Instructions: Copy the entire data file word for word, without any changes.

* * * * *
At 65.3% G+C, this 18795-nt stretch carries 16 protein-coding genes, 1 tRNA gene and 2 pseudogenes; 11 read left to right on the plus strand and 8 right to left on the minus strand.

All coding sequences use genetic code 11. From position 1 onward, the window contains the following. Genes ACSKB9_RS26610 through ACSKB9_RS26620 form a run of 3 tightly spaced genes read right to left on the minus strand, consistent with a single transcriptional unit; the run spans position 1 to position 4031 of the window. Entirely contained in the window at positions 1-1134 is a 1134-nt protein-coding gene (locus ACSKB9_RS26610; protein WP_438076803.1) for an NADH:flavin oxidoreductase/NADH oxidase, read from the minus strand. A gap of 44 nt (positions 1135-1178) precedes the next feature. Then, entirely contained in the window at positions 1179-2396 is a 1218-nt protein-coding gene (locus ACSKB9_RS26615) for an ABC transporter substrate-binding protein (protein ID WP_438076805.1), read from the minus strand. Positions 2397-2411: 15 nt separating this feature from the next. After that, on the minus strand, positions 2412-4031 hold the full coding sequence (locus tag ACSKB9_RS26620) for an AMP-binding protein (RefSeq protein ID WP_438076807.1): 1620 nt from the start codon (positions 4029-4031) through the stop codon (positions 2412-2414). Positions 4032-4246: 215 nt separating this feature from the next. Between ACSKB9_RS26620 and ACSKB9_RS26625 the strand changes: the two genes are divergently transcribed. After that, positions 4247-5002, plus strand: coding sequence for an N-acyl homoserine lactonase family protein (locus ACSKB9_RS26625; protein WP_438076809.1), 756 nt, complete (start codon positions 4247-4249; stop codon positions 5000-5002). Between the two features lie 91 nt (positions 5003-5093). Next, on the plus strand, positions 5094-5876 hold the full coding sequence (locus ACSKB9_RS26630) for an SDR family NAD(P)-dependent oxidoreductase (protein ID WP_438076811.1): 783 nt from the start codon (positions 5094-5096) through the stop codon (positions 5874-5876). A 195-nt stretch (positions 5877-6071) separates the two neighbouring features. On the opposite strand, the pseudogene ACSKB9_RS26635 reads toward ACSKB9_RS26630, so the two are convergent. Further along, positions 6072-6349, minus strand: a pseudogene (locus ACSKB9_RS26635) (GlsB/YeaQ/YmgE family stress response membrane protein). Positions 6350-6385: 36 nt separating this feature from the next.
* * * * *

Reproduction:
At 65.3% G+C, this 18795-nt stretch carries 16 protein-coding genes, 1 tRNA gene and 2 pseudogenes; 11 read left to right on the plus strand and 8 right to left on the minus strand.

All coding sequences use genetic code 11. From position 1 onward, the window contains the following. Genes ACSKB9_RS26610 through ACSKB9_RS26620 form a run of 3 tightly spaced genes read right to left on the minus strand, consistent with a single transcriptional unit; the run spans position 1 to position 4031 of the window. Entirely contained in the window at positions 1-1134 is a 1134-nt protein-coding gene (locus ACSKB9_RS26610; protein WP_438076803.1) for an NADH:flavin oxidoreductase/NADH oxidase, read from the minus strand. A gap of 44 nt (positions 1135-1178) precedes the next feature. Then, entirely contained in the window at positions 1179-2396 is a 1218-nt protein-coding gene (locus ACSKB9_RS26615) for an ABC transporter substrate-binding protein (protein ID WP_438076805.1), read from the minus strand. Positions 2397-2411: 15 nt separating this feature from the next. After that, on the minus strand, positions 2412-4031 hold the full coding sequence (locus tag ACSKB9_RS26620) for an AMP-binding protein (RefSeq protein ID WP_438076807.1): 1620 nt from the start codon (positions 4029-4031) through the stop codon (positions 2412-2414). Positions 4032-4246: 215 nt separating this feature from the next. Between ACSKB9_RS26620 and ACSKB9_RS26625 the strand changes: the two genes are divergently transcribed. After that, positions 4247-5002, plus strand: coding sequence for an N-acyl homoserine lactonase family protein (locus ACSKB9_RS26625; protein WP_438076809.1), 756 nt, complete (start codon positions 4247-4249; stop codon positions 5000-5002). Between the two features lie 91 nt (positions 5003-5093). Next, on the plus strand, positions 5094-5876 hold the full coding sequence (locus ACSKB9_RS26630) for an SDR family NAD(P)-dependent oxidoreductase (protein ID WP_438076811.1): 783 nt from the start codon (positions 5094-5096) through the stop codon (positions 5874-5876). A 195-nt stretch (positions 5877-6071) separates the two neighbouring features. On the opposite strand, the pseudogene ACSKB9_RS26635 reads toward ACSKB9_RS26630, so the two are convergent. Further along, positions 6072-6349, minus strand: a pseudogene (locus ACSKB9_RS26635) (GlsB/YeaQ/YmgE family stress response membrane protein). Positions 6350-6385: 36 nt separating this feature from the next.